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A necklace bearing the words “Me Too” unleashed the frustration of many Twitter users Wednesday, but the creator behind the necklace—based on the viral #MeToo used by sexual harassment and assault survivors—defended her design.
Julie Gerstein, who is the senior lifestyle editor for BuzzFeed News, first called attention the necklace, saying it was a “complete and utter reprehensible cooptation of feminist causes.”
Today in the complete and utter reprehensible cooptation of feminist causes, a brand is selling a "ME TOO" necklace. FUCKING HELL. pic.twitter.com/HlXHuhsgF7— Julie Gerstein (@havethehabit) October 18, 2017
The necklace was posted to jewelry company Adornia’s website Wednesday morning, with the description originally explaining that 10 percent of sales from the necklace would be donated to the Rape Abuse Incest National Network (RAINN).
But as Twitter users pointed out, in just a few hours, after the backlash started rolling in, Adornia changed the percentage of profits going to the organization from 10 to 100.
they changed it from 10% to 100%, looks like? "100% of profits will be donated to RAINN (Rape Abuse Incest National Network) from sales"— Angela Lashbrook (@lemonsand) October 18, 2017
Still, the necklace seemed to some to be a commodification of women’s struggles and traumas, including assault.
Pretty sure this = the equiv of asking women to happily shell out $ for scarlet A's to sew on their chests. ASSAULT IS NOT A BADGE OF HONOR.— Mindi K (@OlderWiserBlog) October 18, 2017
the ME TOO necklace is apparently the perfect gift for any lovely lady in your life!!!!!! pic.twitter.com/Q7u2r4Evbj— hannah (@hannahsmothers_) October 18, 2017
The owner of Adornia and the designer of the “Me Too” necklace, Moran Amir, told the Daily Dot that exploiting women’s pain was not her intention, as she was a victim of sexual abuse at age 11.
“It felt natural for me to want to expand my line to include this necklace and cover women who are finding comfort in sharing their #MeToo stories,” Amir wrote in an email.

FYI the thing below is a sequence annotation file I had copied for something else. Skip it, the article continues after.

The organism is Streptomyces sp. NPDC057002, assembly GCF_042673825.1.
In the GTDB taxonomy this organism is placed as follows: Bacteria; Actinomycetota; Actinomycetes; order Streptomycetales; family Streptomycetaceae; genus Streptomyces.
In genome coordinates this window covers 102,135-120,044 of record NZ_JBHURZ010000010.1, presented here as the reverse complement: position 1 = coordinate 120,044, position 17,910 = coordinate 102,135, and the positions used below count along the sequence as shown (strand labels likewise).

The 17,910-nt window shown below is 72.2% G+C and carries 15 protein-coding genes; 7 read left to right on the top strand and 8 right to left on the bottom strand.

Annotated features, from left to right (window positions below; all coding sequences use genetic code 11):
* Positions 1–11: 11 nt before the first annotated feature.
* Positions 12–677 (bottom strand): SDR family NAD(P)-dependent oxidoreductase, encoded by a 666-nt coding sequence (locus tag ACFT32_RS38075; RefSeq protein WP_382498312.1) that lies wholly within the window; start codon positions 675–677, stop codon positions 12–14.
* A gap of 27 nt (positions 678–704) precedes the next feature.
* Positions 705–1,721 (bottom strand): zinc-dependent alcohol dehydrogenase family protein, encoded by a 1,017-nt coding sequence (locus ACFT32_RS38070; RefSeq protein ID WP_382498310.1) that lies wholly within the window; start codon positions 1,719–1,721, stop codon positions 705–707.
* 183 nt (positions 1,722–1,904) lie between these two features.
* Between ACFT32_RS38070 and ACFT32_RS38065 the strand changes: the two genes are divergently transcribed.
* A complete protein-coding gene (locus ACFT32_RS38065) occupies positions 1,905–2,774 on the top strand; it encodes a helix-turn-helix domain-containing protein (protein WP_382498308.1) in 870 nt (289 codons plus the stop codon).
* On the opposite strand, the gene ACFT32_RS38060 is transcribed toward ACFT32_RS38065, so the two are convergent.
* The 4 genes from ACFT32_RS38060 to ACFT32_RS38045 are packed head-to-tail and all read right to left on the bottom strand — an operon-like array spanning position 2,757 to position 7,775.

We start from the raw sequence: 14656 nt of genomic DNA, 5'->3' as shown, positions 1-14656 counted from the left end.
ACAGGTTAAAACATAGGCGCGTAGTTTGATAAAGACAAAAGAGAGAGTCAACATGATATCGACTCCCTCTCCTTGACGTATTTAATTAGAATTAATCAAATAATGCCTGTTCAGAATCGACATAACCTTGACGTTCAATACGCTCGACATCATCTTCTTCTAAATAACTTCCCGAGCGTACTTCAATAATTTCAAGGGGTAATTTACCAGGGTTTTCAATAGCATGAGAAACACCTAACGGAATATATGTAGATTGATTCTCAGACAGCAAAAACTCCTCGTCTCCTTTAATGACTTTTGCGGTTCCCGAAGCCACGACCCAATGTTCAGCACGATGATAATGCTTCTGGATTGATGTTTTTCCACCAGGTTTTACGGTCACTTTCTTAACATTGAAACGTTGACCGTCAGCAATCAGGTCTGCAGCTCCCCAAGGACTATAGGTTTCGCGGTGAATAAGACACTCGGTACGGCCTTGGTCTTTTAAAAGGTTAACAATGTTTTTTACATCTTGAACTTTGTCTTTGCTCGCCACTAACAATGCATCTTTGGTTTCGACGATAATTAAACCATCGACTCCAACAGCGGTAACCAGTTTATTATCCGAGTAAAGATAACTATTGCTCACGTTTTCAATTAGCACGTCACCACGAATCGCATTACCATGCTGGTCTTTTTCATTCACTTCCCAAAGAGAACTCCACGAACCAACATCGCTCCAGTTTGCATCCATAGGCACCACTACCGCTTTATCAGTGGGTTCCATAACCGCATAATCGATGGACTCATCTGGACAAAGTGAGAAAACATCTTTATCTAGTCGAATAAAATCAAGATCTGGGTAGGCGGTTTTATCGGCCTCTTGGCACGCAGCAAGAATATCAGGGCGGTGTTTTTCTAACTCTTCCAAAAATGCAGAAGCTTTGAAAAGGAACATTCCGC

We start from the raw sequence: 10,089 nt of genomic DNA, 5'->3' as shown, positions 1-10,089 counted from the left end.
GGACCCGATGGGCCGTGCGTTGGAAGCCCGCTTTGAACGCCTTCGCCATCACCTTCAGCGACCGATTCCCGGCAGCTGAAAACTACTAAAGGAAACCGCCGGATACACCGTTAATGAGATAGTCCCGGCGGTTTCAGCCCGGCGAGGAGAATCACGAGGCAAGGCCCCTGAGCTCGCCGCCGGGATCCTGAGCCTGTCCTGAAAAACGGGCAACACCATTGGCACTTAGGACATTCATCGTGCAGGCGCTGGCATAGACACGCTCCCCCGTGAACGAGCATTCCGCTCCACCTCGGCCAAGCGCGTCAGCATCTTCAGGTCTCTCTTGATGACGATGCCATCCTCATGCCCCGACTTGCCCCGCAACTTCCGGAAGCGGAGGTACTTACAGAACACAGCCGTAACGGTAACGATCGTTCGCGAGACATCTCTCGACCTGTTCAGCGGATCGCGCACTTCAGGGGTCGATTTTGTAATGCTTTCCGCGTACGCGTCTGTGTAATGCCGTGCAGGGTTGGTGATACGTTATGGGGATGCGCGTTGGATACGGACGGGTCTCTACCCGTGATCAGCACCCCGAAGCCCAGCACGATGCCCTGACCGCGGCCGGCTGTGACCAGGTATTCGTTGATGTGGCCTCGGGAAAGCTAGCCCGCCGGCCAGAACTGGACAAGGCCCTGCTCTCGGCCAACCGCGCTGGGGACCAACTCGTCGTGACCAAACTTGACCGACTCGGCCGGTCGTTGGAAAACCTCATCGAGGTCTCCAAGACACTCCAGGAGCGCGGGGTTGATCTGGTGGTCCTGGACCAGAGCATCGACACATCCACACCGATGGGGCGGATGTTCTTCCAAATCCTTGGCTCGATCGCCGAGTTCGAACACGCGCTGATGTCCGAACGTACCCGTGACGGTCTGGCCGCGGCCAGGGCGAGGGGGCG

Of the jewelry with similar designs in Amir’s collection, there are necklaces that say “woke,” “gay,” “nasty” and “fake news.”
“‘Me Too’ I was particularly passionate about and felt relevant for this moment in time,” Amir said.
As for the sudden change in how much profit would go to RAINN, Amir said her company picks a different charity “focused on female justice” each month to which 10 percent of profits is donated.
“I was not thinking when I just applied this same model to the ‘Me Too’ necklace,” Amir said. “I can see how it can get misconstrued. I don’t want to profit off of people’s pain.”
She said she is “100 percent devoted to the cause and didn’t want any conflict” so she “decided to donate 100 percent” to the organization.
“I am a female artisan who is personally connected to the issue and have designed a tool to empower women and connect our similar survivor stories,” Amir said.
The #MeToo hashtag proliferated on Facebook and Twitter this week, with women all over the world sharing their stories of sexual harassment and assault to demonstrate just how widespread sexual harm against women really is. This was after a flood of sexual assault and harassment allegations against Harvey Weinstein dominated the news and prompted discussions about sexual abuse on social media.
If you are a victim of sexual assault or want more information on sexual assault, contact the Rape, Abuse & Incest National Network at 1-800-656-HOPE (4673).
Kris Seavers is the IRL editor for the Daily Dot. Her work has appeared in Central Texas publications, including Austin Monthly and San Antonio Magazine, and on NPR.